A few interesting facts about the top of the skyscraper:

  • It was completed in 1931.
  • It's height is 381m (1,250 ft).
  • The dome on which the antennas now stand was meant to be a docking station for zeppelins. Unfortunately, the updraft through the building was too great and each attempt at docking resulted in a near-crash.
  • The broadcasting antennas were added in 1951.
Obviously, there are a lot more interesting facts about the Empire State Building, but I decided to limit myself to facts about the very top.

Tuesday, November 06, 2007

Guy Fawkes Night at Pacific Standard

The guys at Pacific Standard threw a Guy Fawkes Night party last night, the 5th of November, of course. Remember, remember? The 5th of November? Jeez, I could have sworn I told you about it. Most Americans don't know who Guy Fawkes is and only recognize the mask from V for Vendetta. This is understandable because we're no longer a colony. They still celebrate it in the colonies of Canada, New Zealand and Australia, to some degree. And I think they still pay tax on tea.

So who is Guy Fawkes? He's the guy from the famous Gunpowder Plot in 1605. He tried to blow up Parliament and kill the king of England. They caught him with loads of explosives and gave him a a bit more than a slap on the wrist. They tortured him, hung him and then did it again once a year for four hundred years. The holiday is also known as Bonfire Day or Fireworks Day. Setting off explosives seems like a funny way to celebrate his failed attempt, but it is less violent than burning him in effigy.

"Are you setting him on fire?" an early visitor to Pacific Standard inquired of the dummy-in-the-making. "No," John, one of the owners, replied, "Not allowed to, but he's actually a piñata."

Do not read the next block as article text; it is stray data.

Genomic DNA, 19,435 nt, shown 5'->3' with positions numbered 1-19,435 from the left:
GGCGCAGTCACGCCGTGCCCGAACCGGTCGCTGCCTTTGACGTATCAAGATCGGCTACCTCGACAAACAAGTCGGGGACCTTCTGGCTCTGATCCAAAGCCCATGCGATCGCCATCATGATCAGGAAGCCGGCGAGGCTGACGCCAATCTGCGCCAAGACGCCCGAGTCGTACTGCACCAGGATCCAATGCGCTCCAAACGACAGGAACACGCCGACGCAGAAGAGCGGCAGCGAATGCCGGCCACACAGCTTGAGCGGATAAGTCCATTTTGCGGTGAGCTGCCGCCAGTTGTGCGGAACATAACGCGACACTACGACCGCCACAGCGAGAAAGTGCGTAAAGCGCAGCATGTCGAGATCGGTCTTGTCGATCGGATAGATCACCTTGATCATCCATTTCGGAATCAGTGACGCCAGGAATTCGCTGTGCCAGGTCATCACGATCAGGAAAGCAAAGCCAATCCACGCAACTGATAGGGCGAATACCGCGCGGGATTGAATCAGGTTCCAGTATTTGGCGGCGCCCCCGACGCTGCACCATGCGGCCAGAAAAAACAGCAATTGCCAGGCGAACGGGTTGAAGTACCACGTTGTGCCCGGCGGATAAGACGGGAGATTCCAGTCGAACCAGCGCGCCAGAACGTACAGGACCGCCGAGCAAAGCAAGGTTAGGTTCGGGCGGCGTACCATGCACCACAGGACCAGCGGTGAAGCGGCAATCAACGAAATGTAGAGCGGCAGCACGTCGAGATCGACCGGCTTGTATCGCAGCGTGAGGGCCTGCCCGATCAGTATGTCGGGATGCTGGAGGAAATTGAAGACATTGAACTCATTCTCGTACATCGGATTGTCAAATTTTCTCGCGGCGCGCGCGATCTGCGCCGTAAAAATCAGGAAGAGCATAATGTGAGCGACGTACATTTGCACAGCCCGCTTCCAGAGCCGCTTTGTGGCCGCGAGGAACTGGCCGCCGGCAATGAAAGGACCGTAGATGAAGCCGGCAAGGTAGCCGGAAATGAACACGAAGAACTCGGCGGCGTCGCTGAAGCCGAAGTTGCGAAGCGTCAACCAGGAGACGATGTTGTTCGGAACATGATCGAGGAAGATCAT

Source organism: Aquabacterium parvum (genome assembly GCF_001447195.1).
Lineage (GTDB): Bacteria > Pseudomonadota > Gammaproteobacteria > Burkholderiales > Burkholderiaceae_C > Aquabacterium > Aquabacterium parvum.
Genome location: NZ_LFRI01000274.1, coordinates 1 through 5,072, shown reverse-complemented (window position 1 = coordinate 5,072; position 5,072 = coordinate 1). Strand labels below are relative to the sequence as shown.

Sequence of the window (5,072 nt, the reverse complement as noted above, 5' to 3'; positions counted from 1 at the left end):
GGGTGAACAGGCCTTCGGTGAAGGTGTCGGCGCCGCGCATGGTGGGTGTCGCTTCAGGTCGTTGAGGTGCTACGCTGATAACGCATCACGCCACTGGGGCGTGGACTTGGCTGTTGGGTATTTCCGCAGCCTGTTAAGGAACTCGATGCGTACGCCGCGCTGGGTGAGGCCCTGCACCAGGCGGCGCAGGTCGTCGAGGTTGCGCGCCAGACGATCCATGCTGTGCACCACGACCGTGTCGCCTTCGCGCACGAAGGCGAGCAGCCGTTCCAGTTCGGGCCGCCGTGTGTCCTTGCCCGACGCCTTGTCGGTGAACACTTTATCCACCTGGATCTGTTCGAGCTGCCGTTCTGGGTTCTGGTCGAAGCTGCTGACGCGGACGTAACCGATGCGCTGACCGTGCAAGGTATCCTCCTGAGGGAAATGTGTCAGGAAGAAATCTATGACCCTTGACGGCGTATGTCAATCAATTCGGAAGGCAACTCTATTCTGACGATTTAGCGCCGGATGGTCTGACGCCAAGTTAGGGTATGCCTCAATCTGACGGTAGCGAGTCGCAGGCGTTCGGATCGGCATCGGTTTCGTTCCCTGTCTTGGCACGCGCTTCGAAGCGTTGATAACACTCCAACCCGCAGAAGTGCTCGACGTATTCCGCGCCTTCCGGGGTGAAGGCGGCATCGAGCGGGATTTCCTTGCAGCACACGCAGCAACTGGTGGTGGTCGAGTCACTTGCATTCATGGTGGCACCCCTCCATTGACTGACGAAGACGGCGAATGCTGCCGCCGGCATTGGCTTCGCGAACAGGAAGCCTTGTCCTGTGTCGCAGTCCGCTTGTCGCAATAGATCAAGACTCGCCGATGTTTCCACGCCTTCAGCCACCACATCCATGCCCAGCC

Ah, Guy Fawkes makes it to the New World as a piñata. Perhaps one day we can see his face on a totem pole! I did not stick around long enough to see the destruction of Guy "Guillermo" Fawkes, but I stayed long enough to have a great time. This bar is a gem, and, with 4th Avenue Pub a few doors down and Cherry Tree right across the street, the block might be the best beer bar block in the world. I'm moving into an apartment two blocks away! Seriously, I am.

Monday, November 05, 2007

New Apartment in Development

Last week I popped into our new apartment to take some measurements for furniture. They were redoing the entire place! It was great to see the new tile in the kitchen and the rewiring in the bedrooms was a nice bonus. It turns out that dealing with an idiot broker has its upsides, like the broker neglecting to mention that the management company intends to renovate the entire apartment. We lucked out because we loved the location and went for the apartment despite the flooring and wiring, which have now been redone. That's a photo of me and the bathroom. Thankfully the water had not been turned off. Next time I should think twice about drinking a large coffee and a sport bottle of water while en route to Brooklyn from Jersey.

Work in progress.

Saturday, November 03, 2007

Pigeons Rule the World

Humans create statues of heroes and gods. Pigeons stand on their heads and defecate. I don't think there's any question who's in charge here. More pigeons being pigeons.

Thursday, November 01, 2007

Faces in Stone (and other matter)

Shortly into our trip, I began to notice a common visual element to locations we were visiting: freaky faces. Usually in the form of a sculpture and frequently the part of a fountain, they were carvings in wood, granite or other material of mythical, historical or fictional characters. As we distanced ourselves from Rome and grew closer to Brussels, the medium and the message both became more bizarre. From Bacchus in Florence to an overwhelmed tourist in Wurzburg to a mouth-bleeding piece of graffiti in Antwerpen. Here's a little collection of some photos I snapped of faces during our trip.